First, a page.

As if the onslaught of the heat wasn’t enough, there’s another hazard Australians fear when the summer months arrive: flooding. According to a study done by the Insurance Council of Australia, 16 of the 20 most flood-affected federal seats lay in Queensland, while the remaining 4 were in New South Wales. In this scheme of flood-prone areas, Brisbane occupies the precarious spot of #11.
Floods are not to be taken lightly, as flood waters can be destructive and unpredictable. Aside from the immediate damage a flood can do to a property, there’s also the chance of acquiring dangerous diseases like typhoid, leptospirosis, and hepatitis A. As such, when the threat of a flood looms near your area, it’s best to take the three-part advice of the Queensland Government’s Fire and Emergency Services: (1) prepare to stay safe during flood season, (2) know the dangers associated with floods, and (3) turn around risky and ill-informed behaviours, such as driving through flood water.
What additional recourse should you and your family members seek if a flood is imminent? The following practical tips are provided below in the hope that precautions, real-time evacuation, and post-flood recovery will be easier on you and your loved ones.
- Contact your local council for any preemptive concerns related to the flood. Don’t hesitate to reach out to your local leadership for information that will be useful in the event, such as flood prone areas, directions to the nearest evacuation centre, and the contact details of the emergency response team. The local government likely has flood plans in place, and it would help to know about what they entail beforehand.
- Be ready to administer first aid if necessary. Floods are a catalyst for a score of illnesses and injuries. The most common cause of fatality during a flood is drowning, but lacerations and fractures are just as likely to occur. The quicker the response is to the victim, the better their chances of recovering after the flood. Thus, a good preemptive measure to complete before flood season is to learn important first aid techniques through a training course in Brisbane or in your locality. This can be your platform to practise dressing wounds, doing CPR, and the like.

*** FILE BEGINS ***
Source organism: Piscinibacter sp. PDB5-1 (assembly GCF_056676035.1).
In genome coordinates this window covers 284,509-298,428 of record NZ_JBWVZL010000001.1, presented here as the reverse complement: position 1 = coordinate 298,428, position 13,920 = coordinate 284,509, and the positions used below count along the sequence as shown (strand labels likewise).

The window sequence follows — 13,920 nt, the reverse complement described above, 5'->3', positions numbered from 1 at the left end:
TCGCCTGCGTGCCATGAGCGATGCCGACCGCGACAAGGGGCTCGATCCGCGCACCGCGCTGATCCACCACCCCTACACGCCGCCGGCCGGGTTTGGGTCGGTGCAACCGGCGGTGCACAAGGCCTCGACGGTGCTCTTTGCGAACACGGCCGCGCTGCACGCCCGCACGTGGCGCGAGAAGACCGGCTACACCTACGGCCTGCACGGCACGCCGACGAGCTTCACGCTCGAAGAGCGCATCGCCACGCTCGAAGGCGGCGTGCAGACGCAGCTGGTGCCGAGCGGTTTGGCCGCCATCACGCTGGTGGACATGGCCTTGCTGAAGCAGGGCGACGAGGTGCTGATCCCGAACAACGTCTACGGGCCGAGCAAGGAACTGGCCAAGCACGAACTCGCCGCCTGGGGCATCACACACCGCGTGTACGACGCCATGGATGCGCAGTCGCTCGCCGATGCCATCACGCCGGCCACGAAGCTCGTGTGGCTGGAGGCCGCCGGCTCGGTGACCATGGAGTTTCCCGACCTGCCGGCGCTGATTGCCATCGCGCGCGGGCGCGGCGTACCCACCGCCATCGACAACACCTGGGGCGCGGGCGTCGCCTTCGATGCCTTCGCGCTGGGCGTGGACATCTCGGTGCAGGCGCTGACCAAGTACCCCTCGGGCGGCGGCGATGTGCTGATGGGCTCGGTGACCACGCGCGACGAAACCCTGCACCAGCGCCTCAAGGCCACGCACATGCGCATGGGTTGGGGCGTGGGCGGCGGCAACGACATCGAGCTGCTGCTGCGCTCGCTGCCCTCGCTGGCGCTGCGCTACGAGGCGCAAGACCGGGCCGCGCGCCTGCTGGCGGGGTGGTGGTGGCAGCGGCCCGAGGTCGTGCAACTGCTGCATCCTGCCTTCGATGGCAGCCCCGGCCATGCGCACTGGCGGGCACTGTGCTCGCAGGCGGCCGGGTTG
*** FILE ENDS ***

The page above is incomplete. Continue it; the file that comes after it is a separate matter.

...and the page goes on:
- Prepare an emergency kit and a floor plan. Well ahead of time, you should also prepare an emergency kit with proper food and supplies to last at least 72 hours. The emergency kit should contain food, clean water, medicine, a flashlight, and a battery-powered radio. In addition, you can draft a floor plan that directs everyone in your household to the location of the kit, as well as where the “safe zones” and “danger zones” are in your house.
- Clear your path for easy movement and get to higher ground. As the water levels rise, it becomes more urgent to seek safety on higher ground. Be ready to move up as soon as news of the flood hits. To make the task easier on each member of your household, clear your home’s walkways, and tuck away rugs and furniture to spots where they won’t obstruct you. Don’t forget to turn off your home’s power, water, and gas as well.
- Transfer valuables to waterproof receptacles and keep them close to your person. Enjoin everyone to gather their cash, jewellery, documents (passports, certificates, insurance papers), gadgets, power sources, and other personal items of importance in one place. These can be sealed in waterproof casing and put in a backpack. Securing your valuables in this manner enables easy access to them and minimises the loss and inconvenience you might already be dealing with in the situation.
- Bring your pets with you. If you own pets, make sure that they are part of your emergency plan. Pack their leashes and pet food with you and lead them upstairs where you and your family will take refuge. By no means should you leave them tied up or caged outside, lest they get frightened, choke, or drown in the flood water.
- Follow all the instructions of your local community’s emergency services team. If the flood becomes so grave that you are evacuated by a disaster response team, cooperate with them every step of the way. Don’t go back home until you are cleared to do so, or until they cite the safest route to get back. Refrain from taking any detours on the road, and don’t try to drive in your vehicle if the flood waters are still waist deep.
As far as floods are concerned, it is always better to be safe than sorry—and always be willing to imagine the worst-case scenario, in case it actually unfolds. By preparing for flood season as early as possible, you are taking extra steps to keep your household safe, as well as the rest of your community.
*This article is for informational purposes only and does constitute, replace, or qualify as RPL for our first aid training courses.